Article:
Then Moses went up to God, and the Lord called to him from the mountain. (Ex. 19:3)
Mount Sinai looms large over the barren stretches of the Sinai Peninsula. Known today as Jebel Musa (the mountain of Moses), its rugged slopes make it easy to imagine the awe of the ancient Israelites as thunder and lightning on its peaks heralded the presence of God.
But Moses isn’t the only biblical character associated with Mount Sinai. The prophet Elijah once fled there in fear of the infamous Jezebel. Not only had she refused to acknowledge Yahweh’s humiliation of Baal in the dramatic contest of the gods on Mount Carmel, but she had also threatened Elijah’s life. Discouraged and demoralized, Elijah put as much distance between himself and the evil queen as he could, finally holing up in a cave on Mount Sinai, some three hundred miles to the south.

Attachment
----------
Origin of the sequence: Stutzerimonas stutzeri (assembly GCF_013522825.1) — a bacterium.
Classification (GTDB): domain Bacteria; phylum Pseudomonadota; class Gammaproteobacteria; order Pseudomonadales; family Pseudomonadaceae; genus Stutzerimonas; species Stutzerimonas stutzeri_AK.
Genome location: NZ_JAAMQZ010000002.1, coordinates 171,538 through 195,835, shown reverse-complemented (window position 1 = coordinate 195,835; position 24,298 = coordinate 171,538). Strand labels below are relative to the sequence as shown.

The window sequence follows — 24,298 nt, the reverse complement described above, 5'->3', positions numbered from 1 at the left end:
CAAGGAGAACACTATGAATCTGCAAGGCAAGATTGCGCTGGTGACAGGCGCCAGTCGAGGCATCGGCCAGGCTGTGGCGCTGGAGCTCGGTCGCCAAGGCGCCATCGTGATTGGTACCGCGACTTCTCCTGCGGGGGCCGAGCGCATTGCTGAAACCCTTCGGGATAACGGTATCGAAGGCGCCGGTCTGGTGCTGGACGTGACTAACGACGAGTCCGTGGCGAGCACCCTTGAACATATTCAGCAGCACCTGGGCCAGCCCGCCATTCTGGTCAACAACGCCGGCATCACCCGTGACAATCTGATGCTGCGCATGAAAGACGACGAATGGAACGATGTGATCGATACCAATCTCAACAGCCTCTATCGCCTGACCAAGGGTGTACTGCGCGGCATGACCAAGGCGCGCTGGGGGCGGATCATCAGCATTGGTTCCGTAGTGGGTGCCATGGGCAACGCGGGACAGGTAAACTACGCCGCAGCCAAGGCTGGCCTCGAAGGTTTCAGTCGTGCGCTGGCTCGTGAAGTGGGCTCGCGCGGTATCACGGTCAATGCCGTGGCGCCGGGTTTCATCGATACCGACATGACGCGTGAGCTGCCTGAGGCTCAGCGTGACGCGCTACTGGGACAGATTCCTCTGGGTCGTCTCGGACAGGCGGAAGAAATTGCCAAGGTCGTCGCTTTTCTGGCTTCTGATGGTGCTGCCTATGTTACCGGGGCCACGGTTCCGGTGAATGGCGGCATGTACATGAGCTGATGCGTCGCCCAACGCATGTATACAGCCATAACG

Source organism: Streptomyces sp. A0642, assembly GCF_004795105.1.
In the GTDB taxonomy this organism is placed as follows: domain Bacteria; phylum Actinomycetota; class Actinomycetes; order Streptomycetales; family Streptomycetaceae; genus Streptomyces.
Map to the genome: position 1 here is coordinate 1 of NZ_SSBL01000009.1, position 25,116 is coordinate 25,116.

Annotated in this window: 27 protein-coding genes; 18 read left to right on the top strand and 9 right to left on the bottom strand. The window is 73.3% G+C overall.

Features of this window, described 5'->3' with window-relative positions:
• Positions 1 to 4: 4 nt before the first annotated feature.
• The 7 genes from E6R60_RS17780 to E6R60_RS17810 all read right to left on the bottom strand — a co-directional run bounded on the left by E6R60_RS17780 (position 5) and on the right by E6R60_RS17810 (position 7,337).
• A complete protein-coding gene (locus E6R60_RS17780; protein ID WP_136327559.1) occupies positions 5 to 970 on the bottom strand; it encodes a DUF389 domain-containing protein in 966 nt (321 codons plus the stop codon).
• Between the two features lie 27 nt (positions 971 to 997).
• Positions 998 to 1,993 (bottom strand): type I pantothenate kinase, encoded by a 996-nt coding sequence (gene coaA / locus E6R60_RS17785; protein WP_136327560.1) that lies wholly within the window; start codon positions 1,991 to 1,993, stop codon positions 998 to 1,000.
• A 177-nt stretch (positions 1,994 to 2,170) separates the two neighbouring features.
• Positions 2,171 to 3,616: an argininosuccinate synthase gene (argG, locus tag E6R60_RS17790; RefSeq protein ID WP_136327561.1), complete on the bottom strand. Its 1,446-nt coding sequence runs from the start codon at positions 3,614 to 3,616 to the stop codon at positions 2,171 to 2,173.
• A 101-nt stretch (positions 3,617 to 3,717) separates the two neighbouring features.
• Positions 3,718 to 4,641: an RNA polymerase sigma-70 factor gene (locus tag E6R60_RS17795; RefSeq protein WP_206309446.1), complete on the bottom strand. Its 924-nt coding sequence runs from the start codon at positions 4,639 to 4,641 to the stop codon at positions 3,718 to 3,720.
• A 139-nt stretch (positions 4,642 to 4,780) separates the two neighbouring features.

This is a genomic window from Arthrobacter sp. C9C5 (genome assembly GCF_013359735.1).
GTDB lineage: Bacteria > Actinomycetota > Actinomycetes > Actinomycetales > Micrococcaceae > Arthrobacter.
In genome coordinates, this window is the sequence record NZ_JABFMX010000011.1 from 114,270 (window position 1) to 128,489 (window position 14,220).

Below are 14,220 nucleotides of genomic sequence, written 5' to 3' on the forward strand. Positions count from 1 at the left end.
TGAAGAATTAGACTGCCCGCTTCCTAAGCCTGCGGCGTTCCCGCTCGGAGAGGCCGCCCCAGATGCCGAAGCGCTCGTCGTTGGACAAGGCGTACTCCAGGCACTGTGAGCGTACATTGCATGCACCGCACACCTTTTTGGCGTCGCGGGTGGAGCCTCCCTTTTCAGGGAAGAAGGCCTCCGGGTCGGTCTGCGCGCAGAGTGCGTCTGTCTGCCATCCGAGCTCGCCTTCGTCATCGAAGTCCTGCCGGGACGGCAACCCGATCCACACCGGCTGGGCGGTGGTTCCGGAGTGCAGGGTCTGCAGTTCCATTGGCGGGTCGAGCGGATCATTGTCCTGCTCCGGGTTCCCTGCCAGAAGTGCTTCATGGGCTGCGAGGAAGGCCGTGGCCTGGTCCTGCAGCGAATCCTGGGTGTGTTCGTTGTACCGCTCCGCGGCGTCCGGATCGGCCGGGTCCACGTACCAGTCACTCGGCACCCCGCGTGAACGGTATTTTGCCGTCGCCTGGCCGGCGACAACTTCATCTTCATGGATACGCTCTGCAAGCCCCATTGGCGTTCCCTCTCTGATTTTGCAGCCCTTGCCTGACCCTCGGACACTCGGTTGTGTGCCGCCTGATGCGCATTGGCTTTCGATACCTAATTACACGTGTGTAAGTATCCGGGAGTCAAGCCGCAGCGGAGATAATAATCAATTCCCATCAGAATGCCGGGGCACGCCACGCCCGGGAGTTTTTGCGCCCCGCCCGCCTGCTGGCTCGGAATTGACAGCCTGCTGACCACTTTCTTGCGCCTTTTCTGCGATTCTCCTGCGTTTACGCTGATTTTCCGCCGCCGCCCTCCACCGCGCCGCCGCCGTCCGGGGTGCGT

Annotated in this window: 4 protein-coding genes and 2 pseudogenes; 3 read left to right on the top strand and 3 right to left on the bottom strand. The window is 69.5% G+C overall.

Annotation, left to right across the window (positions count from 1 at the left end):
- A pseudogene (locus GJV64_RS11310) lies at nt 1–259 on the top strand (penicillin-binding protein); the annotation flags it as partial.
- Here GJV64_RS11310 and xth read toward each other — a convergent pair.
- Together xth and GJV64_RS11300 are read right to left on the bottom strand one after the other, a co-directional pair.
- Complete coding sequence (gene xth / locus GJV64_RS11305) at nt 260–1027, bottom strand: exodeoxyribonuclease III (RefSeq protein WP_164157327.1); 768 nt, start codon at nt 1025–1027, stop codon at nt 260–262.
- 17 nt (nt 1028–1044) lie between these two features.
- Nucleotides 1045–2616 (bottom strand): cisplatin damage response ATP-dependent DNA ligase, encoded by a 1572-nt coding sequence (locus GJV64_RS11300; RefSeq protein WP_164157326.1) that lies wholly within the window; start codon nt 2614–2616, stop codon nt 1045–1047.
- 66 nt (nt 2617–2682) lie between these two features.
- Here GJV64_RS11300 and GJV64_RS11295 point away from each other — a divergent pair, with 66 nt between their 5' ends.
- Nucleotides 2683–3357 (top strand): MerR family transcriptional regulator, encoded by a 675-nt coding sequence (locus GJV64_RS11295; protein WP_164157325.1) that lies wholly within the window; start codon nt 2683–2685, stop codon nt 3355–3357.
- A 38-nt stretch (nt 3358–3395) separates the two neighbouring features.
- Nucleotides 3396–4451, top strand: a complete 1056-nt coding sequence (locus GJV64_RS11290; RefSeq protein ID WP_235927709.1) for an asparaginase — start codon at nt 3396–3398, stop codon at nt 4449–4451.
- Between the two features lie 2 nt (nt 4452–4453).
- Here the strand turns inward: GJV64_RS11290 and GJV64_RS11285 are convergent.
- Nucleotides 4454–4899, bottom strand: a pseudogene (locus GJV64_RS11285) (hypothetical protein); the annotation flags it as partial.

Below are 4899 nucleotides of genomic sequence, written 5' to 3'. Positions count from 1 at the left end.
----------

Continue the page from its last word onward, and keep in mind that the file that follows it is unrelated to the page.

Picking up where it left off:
God’s first words to him there were significant: “What are you doing here, Elijah?” (1 Kings 19:9). This is not your mountain, God seemed to say. This is Moses’ mountain. Carmel is your mountain. I need you back in the battle against Ahab, Jezebel, and Baal.
Elijah’s problem was not spiritual but emotional. His fear and confusion had led him to a place where, literally, God couldn’t use him, but by God’s grace Elijah found his way back.
It’s possible to be in grace but out of place. God’s call embraces both for us.
Find your mountain and serve him there.
Bob Black is professor emeritus of religion at Southern Wesleyan University, where he served for thirty-two years. Along with Keith Drury, he co-authored the denominational history, The Story of The Wesleyan Church.
© 2020 Wesleyan Publishing House. Reprinted from Light from the Word. Used by permission.
Scriptures taken from the Holy Bible, New International Version®, NIV®.